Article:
We’ve been hearing quite a bit lately about political super PACS. These are the soft money arms of political campaigns that allow for massive amounts of unregulated and irresponsible fundraising for politicians. The ads for super PACS are the ones that do not have to say “I’m (NAME OF POLITICIAN HERE) and I approved this ad.” In theory super PACS are not allowed to coordinate with candidates, wink and nod, but of course they do. Super PACS are usually the heavies, the rough ones, the muscle that use smear tactics and dirty tricks to belittle the opposition. That allows the candidate (think Mitt Romney or President Obama) to say things like
I had nothing to do with the accusation that my opponent eats babies for breakfast and craves human blood every third full moon. That did not come from my campaign.
Here is where I am at this morning, though. Super PACS are a great idea, but the influence is exerted in the wrong place. Politicians do not need more commercials and more face time. There are other groups of people that could benefit from large amounts of money spent using dirty tricks to get their way. My first thought, was pastors, but that is too easy. Then I thought about the people who work in grocery stores. Someone should spend money advocating their positions, and use dirty tactics if necessary. Can you imagine the commercial now. It would feature an evil rich man in suit and tie who carries his groceries out to his car and then just leaves the buggy in the lot without returning it to the appropriate stall or back inside the building. The voice over says something like:
Every year in America 110,000 dedicated and highly trained grocery clerks catch the flu because they have to chase down the abandoned buggys and carts left by irresponsible and careless rich people. Its time to to stop this; and make sure we have healthy working environments for all Americans.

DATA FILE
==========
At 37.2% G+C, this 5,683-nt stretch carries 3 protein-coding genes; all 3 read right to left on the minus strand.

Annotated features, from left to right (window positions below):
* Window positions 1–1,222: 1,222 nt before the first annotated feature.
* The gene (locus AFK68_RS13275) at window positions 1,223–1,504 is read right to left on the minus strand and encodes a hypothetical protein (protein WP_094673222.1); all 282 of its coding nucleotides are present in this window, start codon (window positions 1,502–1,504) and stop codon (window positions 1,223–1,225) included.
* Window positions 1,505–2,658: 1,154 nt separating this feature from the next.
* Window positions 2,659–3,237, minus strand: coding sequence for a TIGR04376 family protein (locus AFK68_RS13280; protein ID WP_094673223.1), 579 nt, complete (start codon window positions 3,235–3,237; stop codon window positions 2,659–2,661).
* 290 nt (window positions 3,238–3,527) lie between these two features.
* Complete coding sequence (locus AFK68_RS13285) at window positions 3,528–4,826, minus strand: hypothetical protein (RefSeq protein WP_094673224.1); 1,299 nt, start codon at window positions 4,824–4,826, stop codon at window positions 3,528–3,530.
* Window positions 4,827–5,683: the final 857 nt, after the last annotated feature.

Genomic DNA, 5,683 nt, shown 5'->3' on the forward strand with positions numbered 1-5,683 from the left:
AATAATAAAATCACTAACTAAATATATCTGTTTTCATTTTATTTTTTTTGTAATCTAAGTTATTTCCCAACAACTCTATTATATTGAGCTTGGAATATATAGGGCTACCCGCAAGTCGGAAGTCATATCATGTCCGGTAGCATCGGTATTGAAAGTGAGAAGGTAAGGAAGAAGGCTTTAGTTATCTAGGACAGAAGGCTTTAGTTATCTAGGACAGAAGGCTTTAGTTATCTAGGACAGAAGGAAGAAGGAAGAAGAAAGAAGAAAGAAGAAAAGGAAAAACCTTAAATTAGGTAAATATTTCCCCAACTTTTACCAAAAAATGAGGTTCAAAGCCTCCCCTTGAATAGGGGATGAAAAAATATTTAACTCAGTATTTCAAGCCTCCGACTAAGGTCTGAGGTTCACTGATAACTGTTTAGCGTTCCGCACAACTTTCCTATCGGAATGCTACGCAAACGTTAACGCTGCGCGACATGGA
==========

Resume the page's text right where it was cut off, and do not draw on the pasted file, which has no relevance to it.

However, as I thought about it some more, I decided that the best group of under represented people who deserved a super PAC was kindergarteners. Here are the three issue ads we could run.
AD #1 JUST FIVE MORE MINUTESThis ad would feature a playground filled with children when suddenly an evil, ugly, playground teacher with a a menacing clip board (yep, menacing clipboard!) blows and whistle and chases the kids off the playground shouting, “Fun is over, go back inside and learn.” If we could find a teacher that looked like Newt Gingrich; that would be awesome! Then we could throw some stats up on the screen from newspaper clippings about childhood obesity, too much television watching, and maybe something about healthy benefits of play. Cue voice over: “For generations self-absorbed teachers have been cutting playground shorter and shorter, always neglecting the constant and never ending plea for ‘Just Five More Minutes.’ The time has come to stop that–send a strong message to teachers everywhere that our kids need five more minutes.”
AD #2 SPRINGTIME IN AMERICAThe image of the attack ad is a lonely pea sprout in a Styrofoam cup and the angle widens and pans away as the voice over speaks. “How much longer will we relegate our children to only experiencing the wonders of nature through Styrofoam cups and small scoops of dirt. We need to end the reckless greed demonstrated by school principals and superintendents by finally building real gardens. Little cups of dirt can’t inspire the way real gardens can. Let’s build gardens at our school; with a trellis, and watermelons, and calming water effects. Don’t our children deserve the best.”
AD #3 ITS A MATTER OF CHOICEFact: Choice is a fundamental human expression. But every day millions of kindergarteners have their constitutional right to chose taken away from them when they are made to take a nap. Fact: Not all children need the same amount of sleep. Yet teachers all across our once-free land impose communist style collective napping on children who would be happier if they were playing and learning. Fact: Making children nap on hard piece of barely foamed plastic is torture. If children are made to nap; they should be provided comfortable beds and warm milk. Cookies wouldn’t hurt either.
Like I said, super PACS aren’t such a bad idea. We’re just spending the money on the wrong group of people.